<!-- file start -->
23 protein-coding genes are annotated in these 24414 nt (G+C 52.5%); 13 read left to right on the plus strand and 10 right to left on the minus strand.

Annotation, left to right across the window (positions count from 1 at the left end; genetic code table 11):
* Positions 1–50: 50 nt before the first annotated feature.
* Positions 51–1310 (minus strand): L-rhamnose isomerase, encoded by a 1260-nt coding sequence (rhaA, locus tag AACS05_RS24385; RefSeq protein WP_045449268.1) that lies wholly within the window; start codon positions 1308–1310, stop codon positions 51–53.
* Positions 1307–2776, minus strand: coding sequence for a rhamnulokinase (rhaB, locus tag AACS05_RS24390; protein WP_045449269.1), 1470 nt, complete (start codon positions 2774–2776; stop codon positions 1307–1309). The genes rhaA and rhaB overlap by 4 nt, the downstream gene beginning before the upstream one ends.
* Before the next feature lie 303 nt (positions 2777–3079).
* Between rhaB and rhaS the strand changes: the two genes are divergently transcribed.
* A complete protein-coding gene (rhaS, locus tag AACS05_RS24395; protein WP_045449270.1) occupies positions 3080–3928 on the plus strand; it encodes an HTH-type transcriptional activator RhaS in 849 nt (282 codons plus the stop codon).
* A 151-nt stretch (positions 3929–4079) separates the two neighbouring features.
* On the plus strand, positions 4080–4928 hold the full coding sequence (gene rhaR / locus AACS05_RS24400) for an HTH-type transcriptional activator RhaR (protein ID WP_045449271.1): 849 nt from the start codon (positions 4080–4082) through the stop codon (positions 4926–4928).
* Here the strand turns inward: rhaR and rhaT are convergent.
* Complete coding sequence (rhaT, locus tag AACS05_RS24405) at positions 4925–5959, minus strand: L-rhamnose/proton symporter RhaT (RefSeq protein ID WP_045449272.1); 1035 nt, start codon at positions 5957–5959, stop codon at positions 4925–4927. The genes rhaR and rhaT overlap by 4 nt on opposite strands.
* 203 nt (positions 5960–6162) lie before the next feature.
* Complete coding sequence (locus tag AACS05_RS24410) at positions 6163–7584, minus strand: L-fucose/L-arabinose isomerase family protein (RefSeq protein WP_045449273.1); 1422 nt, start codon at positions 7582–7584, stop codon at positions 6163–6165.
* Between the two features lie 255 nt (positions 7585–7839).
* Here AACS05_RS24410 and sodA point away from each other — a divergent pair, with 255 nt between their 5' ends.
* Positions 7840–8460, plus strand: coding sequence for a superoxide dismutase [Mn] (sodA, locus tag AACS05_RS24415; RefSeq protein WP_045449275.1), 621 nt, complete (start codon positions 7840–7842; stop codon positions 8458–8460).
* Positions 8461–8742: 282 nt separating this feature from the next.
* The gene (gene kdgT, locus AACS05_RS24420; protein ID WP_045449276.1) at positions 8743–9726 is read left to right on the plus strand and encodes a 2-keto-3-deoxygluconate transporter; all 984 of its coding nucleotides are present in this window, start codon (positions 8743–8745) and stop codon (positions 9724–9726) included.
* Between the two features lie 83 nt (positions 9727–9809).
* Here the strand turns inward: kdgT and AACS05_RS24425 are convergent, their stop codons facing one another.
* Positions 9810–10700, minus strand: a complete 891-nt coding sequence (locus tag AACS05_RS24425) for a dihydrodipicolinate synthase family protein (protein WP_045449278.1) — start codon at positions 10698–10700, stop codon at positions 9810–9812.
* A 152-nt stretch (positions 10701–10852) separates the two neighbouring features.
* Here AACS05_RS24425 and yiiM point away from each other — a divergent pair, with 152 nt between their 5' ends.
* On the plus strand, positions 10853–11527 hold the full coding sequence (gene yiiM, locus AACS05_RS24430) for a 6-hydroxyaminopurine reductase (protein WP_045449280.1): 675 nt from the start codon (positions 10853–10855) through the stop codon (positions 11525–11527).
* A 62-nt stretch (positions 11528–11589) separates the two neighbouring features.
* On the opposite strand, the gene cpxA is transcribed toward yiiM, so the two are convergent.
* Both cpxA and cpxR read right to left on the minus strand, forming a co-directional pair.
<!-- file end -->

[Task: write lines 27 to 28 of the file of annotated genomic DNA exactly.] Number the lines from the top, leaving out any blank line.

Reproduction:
* On the opposite strand, the gene cpxA is transcribed toward yiiM, so the two are convergent.
* Both cpxA and cpxR read right to left on the minus strand, forming a co-directional pair.